Film Review: Canadian History Gets a Manic Twist in Matthew Rankin’s Arthouse Comedy ‘The Twentieth Century’ ★★★

Matthew Rankin writes and directs arthouse historical comedy The Twentieth Century, chronicling the rise of Canadian Prime Minister Mackenzie King with a fictitious, surrealist slant. In part paying homage to German Expressionist classics and part-Monty Python lampooning with stylistic flavours of Guy Maddin, propaganda films, and John Waters inspired filthy-campery.

The Twentieth Century takes us to Toronto 1899 where young politician Mackenzie King (Dan Beirne) dreams of becoming the Prime Minister of Canada. In order to achieve his dream he must get a handle on his fetishistic obsessions and the extreme expectations of his bed-ridden mother. Throw in a war-mongering Governor-General and a dilemma between romance with a British soldier or a French nurse, and a battle against several eager young Canadian politicos for the role – and you have a sense at the chaotic battle that faces King.

Striking a real aesthetic punch, The Twentieth Century deserves plaudits for its distinctive aesthetic style, indebted to the likes of The Cabinet of Dr Caligari and Metropolis. Inventive art direction from Dany Boivin plays with classic art deco tropes, utilised brilliantly by Rankin and cinematographer Vincent Biron. These impossible sets and artistic backdrops help create a lavish, outlandish canvas for this manic tale to unfold upon. A slight grain in the camera lens acting as a period gauze and careful selection of colour palettes further the rich visuals of The Twentieth Century, creating something of a curious wonderland that gives this manic spin-on Canadian history a woozy and otherworldly dreamlike tone.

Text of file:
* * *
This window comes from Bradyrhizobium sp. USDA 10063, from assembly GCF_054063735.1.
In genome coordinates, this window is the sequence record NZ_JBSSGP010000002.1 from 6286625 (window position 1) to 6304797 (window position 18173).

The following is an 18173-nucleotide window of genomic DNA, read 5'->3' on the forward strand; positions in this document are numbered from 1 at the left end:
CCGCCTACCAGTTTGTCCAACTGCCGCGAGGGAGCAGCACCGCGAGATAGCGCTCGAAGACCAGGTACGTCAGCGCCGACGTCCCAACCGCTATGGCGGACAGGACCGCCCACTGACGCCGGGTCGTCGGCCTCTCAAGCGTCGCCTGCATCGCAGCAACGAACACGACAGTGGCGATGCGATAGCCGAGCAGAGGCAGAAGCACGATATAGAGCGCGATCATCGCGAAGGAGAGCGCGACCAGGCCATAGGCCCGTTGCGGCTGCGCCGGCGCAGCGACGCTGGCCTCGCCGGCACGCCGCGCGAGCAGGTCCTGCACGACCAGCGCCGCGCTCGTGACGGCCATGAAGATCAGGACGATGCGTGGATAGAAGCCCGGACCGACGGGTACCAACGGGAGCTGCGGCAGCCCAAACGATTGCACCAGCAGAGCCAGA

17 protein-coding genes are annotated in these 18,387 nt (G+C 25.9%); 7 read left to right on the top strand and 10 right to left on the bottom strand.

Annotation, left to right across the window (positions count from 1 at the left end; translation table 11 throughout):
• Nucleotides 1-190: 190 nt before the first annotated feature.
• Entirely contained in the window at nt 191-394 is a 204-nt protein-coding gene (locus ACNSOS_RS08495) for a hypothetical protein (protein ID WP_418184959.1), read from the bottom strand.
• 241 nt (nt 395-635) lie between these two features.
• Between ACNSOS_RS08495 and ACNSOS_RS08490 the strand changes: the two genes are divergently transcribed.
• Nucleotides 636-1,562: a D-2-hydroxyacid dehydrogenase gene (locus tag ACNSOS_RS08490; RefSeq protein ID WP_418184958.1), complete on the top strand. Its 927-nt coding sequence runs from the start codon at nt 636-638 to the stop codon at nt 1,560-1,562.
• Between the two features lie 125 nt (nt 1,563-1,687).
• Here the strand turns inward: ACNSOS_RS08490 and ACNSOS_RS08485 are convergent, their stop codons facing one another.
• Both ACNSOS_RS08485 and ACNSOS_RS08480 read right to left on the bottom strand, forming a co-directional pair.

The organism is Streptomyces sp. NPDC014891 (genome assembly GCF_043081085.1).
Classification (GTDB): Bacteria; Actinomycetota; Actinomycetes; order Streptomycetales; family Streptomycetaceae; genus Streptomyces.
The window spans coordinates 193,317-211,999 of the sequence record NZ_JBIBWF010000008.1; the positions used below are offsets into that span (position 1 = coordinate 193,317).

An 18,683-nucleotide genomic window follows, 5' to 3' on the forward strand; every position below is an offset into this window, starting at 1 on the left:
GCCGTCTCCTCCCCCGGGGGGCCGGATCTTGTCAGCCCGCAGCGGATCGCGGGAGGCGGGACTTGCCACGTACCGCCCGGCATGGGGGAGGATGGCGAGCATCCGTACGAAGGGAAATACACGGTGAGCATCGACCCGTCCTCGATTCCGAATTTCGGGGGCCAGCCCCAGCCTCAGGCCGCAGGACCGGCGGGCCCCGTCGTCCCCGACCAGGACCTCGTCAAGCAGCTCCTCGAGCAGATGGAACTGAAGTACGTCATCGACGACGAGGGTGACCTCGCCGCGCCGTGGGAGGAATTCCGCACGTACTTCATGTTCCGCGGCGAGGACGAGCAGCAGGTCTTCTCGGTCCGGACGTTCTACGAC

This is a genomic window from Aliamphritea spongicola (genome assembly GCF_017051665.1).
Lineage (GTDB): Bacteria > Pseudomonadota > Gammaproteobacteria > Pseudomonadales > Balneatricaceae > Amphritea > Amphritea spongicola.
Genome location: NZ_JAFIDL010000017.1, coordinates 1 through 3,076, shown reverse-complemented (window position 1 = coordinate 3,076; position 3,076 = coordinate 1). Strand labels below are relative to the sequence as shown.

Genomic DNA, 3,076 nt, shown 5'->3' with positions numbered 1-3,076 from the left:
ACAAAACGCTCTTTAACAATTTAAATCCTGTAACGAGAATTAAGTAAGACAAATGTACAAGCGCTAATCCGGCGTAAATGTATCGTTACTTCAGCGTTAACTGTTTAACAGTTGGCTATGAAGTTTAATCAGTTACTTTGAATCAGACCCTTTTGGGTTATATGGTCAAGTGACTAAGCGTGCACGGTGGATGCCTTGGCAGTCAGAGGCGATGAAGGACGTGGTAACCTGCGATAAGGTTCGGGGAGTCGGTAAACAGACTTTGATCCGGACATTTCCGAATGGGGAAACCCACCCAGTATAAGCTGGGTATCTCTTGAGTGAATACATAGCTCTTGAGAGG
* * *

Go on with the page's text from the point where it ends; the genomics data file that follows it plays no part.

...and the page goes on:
Within this distorted world, Rankin fills his narrative with a mix of distorted camp and madcap screwball humour. Heaving with a brooding sense of melodrama and delivered with a wholehearted bravado from the cast allows us to buy into the zaniness of Rankin’s creation. Dan Beirne plays the role emphatically straight to the point of ridicule – whether it be having to smooch his Mother (actor Louis Negin in drag), club cuddy toy seals, burrow his face in high heeled shoes, or watching an erect cactus ejaculate, the actor has a fearsome commitment which heightens the humour. Negin is delightful – channelling a high camp melodrama with echoes of Douglas Sirk and Powell and Pressburger in his defiant delivery, whilst Seán Cullen’s General Lord Muto packs the camp of a late Orson Welles turn (think more 1972’s Necromancy than 1941’s Citizen Kane).

Rankin has fun playing with exaggerated notions of Canadian identity, centring round the unofficial motto of “Do more than is your duty. Expect less than is your right.” The prissy, passive aggressive King enduring contests including leg wrestling, tree identifying, baby-seal clubbing, and waiting one’s turn in line adds to the fun of this send up to the Great White North Man.

By the end of The Twentieth Century you may find yourself growing numb to the high-intensity silliness and unrelenting artificiality of the proceedings – with ninety minutes being an apt duration for the feature. Thankfully there is much to be admired in the aesthetics and Rankin and his ensemble’s commitment to this madcap vision.